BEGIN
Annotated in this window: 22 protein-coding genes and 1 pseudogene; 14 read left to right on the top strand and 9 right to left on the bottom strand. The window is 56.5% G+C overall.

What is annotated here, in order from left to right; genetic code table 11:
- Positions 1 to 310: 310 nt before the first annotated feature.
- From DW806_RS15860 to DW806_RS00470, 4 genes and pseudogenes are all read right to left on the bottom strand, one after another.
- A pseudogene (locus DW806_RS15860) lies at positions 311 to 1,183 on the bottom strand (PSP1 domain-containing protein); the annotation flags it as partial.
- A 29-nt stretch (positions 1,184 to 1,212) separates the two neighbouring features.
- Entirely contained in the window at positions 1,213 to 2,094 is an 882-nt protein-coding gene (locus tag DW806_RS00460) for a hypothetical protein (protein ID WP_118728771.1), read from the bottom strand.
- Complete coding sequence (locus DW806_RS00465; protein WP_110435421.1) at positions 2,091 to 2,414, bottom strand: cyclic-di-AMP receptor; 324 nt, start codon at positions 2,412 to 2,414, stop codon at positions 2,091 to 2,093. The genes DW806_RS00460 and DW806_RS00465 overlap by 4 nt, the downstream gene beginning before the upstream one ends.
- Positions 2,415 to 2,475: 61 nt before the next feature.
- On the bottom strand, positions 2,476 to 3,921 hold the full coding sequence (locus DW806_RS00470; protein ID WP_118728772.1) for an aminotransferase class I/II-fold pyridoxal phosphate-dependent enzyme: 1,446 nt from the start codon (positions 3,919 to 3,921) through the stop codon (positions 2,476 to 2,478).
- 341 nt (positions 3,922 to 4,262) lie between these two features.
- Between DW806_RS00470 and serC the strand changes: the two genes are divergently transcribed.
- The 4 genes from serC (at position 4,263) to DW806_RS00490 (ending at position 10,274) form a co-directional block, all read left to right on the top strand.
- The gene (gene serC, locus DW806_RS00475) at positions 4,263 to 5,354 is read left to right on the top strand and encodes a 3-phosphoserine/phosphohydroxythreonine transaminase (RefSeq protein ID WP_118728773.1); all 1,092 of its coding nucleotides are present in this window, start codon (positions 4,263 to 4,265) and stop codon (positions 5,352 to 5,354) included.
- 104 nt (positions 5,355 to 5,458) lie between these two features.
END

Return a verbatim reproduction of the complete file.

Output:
Annotated in this window: 22 protein-coding genes and 1 pseudogene; 14 read left to right on the top strand and 9 right to left on the bottom strand. The window is 56.5% G+C overall.

What is annotated here, in order from left to right; genetic code table 11:
- Positions 1 to 310: 310 nt before the first annotated feature.
- From DW806_RS15860 to DW806_RS00470, 4 genes and pseudogenes are all read right to left on the bottom strand, one after another.
- A pseudogene (locus DW806_RS15860) lies at positions 311 to 1,183 on the bottom strand (PSP1 domain-containing protein); the annotation flags it as partial.
- A 29-nt stretch (positions 1,184 to 1,212) separates the two neighbouring features.
- Entirely contained in the window at positions 1,213 to 2,094 is an 882-nt protein-coding gene (locus tag DW806_RS00460) for a hypothetical protein (protein ID WP_118728771.1), read from the bottom strand.
- Complete coding sequence (locus DW806_RS00465; protein WP_110435421.1) at positions 2,091 to 2,414, bottom strand: cyclic-di-AMP receptor; 324 nt, start codon at positions 2,412 to 2,414, stop codon at positions 2,091 to 2,093. The genes DW806_RS00460 and DW806_RS00465 overlap by 4 nt, the downstream gene beginning before the upstream one ends.
- Positions 2,415 to 2,475: 61 nt before the next feature.
- On the bottom strand, positions 2,476 to 3,921 hold the full coding sequence (locus DW806_RS00470; protein ID WP_118728772.1) for an aminotransferase class I/II-fold pyridoxal phosphate-dependent enzyme: 1,446 nt from the start codon (positions 3,919 to 3,921) through the stop codon (positions 2,476 to 2,478).
- 341 nt (positions 3,922 to 4,262) lie between these two features.
- Between DW806_RS00470 and serC the strand changes: the two genes are divergently transcribed.
- The 4 genes from serC (at position 4,263) to DW806_RS00490 (ending at position 10,274) form a co-directional block, all read left to right on the top strand.
- The gene (gene serC, locus DW806_RS00475) at positions 4,263 to 5,354 is read left to right on the top strand and encodes a 3-phosphoserine/phosphohydroxythreonine transaminase (RefSeq protein ID WP_118728773.1); all 1,092 of its coding nucleotides are present in this window, start codon (positions 4,263 to 4,265) and stop codon (positions 5,352 to 5,354) included.
- 104 nt (positions 5,355 to 5,458) lie between these two features.